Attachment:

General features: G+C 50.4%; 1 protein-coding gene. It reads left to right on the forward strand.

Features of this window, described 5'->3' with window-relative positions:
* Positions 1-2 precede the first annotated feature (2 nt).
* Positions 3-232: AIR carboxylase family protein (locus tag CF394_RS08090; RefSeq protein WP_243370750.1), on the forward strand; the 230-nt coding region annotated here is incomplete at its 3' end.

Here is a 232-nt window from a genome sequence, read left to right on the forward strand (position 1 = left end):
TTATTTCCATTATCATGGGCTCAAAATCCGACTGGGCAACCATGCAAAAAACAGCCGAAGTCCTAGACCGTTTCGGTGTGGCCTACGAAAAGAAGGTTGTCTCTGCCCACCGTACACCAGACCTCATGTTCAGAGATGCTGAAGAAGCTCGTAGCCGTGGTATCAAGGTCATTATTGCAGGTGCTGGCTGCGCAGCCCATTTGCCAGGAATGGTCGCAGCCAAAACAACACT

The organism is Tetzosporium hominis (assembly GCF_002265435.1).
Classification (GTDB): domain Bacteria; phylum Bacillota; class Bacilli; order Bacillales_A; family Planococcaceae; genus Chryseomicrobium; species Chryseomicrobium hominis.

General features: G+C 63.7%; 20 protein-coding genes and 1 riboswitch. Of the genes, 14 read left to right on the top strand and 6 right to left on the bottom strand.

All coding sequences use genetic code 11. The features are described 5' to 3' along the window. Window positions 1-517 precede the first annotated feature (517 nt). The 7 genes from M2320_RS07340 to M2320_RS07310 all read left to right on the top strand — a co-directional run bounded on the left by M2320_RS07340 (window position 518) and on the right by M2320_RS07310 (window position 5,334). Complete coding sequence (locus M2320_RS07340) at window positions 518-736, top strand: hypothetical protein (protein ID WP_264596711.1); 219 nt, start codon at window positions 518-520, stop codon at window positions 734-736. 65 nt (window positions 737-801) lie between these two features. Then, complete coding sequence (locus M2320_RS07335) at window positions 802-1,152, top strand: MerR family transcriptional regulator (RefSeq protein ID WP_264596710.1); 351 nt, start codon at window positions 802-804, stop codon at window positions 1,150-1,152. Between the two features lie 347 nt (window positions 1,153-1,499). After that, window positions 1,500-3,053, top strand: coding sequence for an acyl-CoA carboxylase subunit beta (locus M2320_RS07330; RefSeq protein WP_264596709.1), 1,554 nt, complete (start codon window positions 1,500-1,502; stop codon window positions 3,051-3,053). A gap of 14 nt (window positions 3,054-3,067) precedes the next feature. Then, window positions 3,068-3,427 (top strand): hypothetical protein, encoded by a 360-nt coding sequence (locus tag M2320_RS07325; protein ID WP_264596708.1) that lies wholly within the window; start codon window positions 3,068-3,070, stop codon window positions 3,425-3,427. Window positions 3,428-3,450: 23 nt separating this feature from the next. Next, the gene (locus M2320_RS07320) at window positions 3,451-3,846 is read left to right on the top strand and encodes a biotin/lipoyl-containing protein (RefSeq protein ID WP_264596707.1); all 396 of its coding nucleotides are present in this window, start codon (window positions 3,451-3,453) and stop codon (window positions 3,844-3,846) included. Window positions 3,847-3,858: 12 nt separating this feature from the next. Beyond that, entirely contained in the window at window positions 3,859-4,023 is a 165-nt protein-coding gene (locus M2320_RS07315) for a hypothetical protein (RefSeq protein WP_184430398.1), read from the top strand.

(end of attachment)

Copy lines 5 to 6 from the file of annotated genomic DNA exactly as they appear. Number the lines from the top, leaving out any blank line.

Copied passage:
Here is a 232-nt window from a genome sequence, read left to right on the forward strand (position 1 = left end):
TTATTTCCATTATCATGGGCTCAAAATCCGACTGGGCAACCATGCAAAAAACAGCCGAAGTCCTAGACCGTTTCGGTGTGGCCTACGAAAAGAAGGTTGTCTCTGCCCACCGTACACCAGACCTCATGTTCAGAGATGCTGAAGAAGCTCGTAGCCGTGGTATCAAGGTCATTATTGCAGGTGCTGGCTGCGCAGCCCATTTGCCAGGAATGGTCGCAGCCAAAACAACACT